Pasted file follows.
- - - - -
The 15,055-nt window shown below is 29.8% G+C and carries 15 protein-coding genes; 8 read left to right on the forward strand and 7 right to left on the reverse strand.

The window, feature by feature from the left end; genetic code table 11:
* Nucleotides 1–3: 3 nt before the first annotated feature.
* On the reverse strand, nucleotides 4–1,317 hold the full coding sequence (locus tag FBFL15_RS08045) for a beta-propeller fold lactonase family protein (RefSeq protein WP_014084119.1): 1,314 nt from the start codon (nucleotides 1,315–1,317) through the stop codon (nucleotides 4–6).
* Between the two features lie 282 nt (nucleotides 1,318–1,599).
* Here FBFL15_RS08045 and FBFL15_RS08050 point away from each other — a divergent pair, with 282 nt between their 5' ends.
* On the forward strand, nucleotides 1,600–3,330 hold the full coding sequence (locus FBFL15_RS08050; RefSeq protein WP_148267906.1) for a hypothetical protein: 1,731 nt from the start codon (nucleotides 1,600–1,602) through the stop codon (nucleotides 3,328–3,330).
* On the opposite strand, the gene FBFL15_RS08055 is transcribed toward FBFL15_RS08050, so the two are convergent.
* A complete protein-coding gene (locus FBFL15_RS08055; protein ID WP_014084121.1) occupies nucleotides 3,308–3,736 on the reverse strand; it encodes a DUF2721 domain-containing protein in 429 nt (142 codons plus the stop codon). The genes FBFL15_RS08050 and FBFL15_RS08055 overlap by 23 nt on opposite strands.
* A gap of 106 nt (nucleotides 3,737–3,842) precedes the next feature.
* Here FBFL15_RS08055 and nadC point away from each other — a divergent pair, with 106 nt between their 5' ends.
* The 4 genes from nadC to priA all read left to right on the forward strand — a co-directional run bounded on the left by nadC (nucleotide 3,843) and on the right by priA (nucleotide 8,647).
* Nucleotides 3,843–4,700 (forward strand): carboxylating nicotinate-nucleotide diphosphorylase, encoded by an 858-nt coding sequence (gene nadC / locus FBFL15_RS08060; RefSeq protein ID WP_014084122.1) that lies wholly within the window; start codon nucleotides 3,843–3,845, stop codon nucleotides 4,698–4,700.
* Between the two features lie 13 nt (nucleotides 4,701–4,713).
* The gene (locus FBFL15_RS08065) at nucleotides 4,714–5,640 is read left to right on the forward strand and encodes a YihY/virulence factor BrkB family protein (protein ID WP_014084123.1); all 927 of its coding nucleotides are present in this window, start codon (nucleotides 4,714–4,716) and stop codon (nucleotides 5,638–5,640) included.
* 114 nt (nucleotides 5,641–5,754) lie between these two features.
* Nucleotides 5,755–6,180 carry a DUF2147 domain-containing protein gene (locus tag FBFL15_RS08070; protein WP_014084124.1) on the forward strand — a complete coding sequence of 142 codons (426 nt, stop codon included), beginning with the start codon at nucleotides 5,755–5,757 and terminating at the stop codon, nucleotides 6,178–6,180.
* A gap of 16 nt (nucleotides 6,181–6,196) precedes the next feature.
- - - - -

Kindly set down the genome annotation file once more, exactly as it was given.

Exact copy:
The 15,055-nt window shown below is 29.8% G+C and carries 15 protein-coding genes; 8 read left to right on the forward strand and 7 right to left on the reverse strand.

The window, feature by feature from the left end; genetic code table 11:
* Nucleotides 1–3: 3 nt before the first annotated feature.
* On the reverse strand, nucleotides 4–1,317 hold the full coding sequence (locus tag FBFL15_RS08045) for a beta-propeller fold lactonase family protein (RefSeq protein WP_014084119.1): 1,314 nt from the start codon (nucleotides 1,315–1,317) through the stop codon (nucleotides 4–6).
* Between the two features lie 282 nt (nucleotides 1,318–1,599).
* Here FBFL15_RS08045 and FBFL15_RS08050 point away from each other — a divergent pair, with 282 nt between their 5' ends.
* On the forward strand, nucleotides 1,600–3,330 hold the full coding sequence (locus FBFL15_RS08050; RefSeq protein WP_148267906.1) for a hypothetical protein: 1,731 nt from the start codon (nucleotides 1,600–1,602) through the stop codon (nucleotides 3,328–3,330).
* On the opposite strand, the gene FBFL15_RS08055 is transcribed toward FBFL15_RS08050, so the two are convergent.
* A complete protein-coding gene (locus FBFL15_RS08055; protein ID WP_014084121.1) occupies nucleotides 3,308–3,736 on the reverse strand; it encodes a DUF2721 domain-containing protein in 429 nt (142 codons plus the stop codon). The genes FBFL15_RS08050 and FBFL15_RS08055 overlap by 23 nt on opposite strands.
* A gap of 106 nt (nucleotides 3,737–3,842) precedes the next feature.
* Here FBFL15_RS08055 and nadC point away from each other — a divergent pair, with 106 nt between their 5' ends.
* The 4 genes from nadC to priA all read left to right on the forward strand — a co-directional run bounded on the left by nadC (nucleotide 3,843) and on the right by priA (nucleotide 8,647).
* Nucleotides 3,843–4,700 (forward strand): carboxylating nicotinate-nucleotide diphosphorylase, encoded by an 858-nt coding sequence (gene nadC / locus FBFL15_RS08060; RefSeq protein ID WP_014084122.1) that lies wholly within the window; start codon nucleotides 3,843–3,845, stop codon nucleotides 4,698–4,700.
* Between the two features lie 13 nt (nucleotides 4,701–4,713).
* The gene (locus FBFL15_RS08065) at nucleotides 4,714–5,640 is read left to right on the forward strand and encodes a YihY/virulence factor BrkB family protein (protein ID WP_014084123.1); all 927 of its coding nucleotides are present in this window, start codon (nucleotides 4,714–4,716) and stop codon (nucleotides 5,638–5,640) included.
* 114 nt (nucleotides 5,641–5,754) lie between these two features.
* Nucleotides 5,755–6,180 carry a DUF2147 domain-containing protein gene (locus tag FBFL15_RS08070; protein WP_014084124.1) on the forward strand — a complete coding sequence of 142 codons (426 nt, stop codon included), beginning with the start codon at nucleotides 5,755–5,757 and terminating at the stop codon, nucleotides 6,178–6,180.
* A gap of 16 nt (nucleotides 6,181–6,196) precedes the next feature.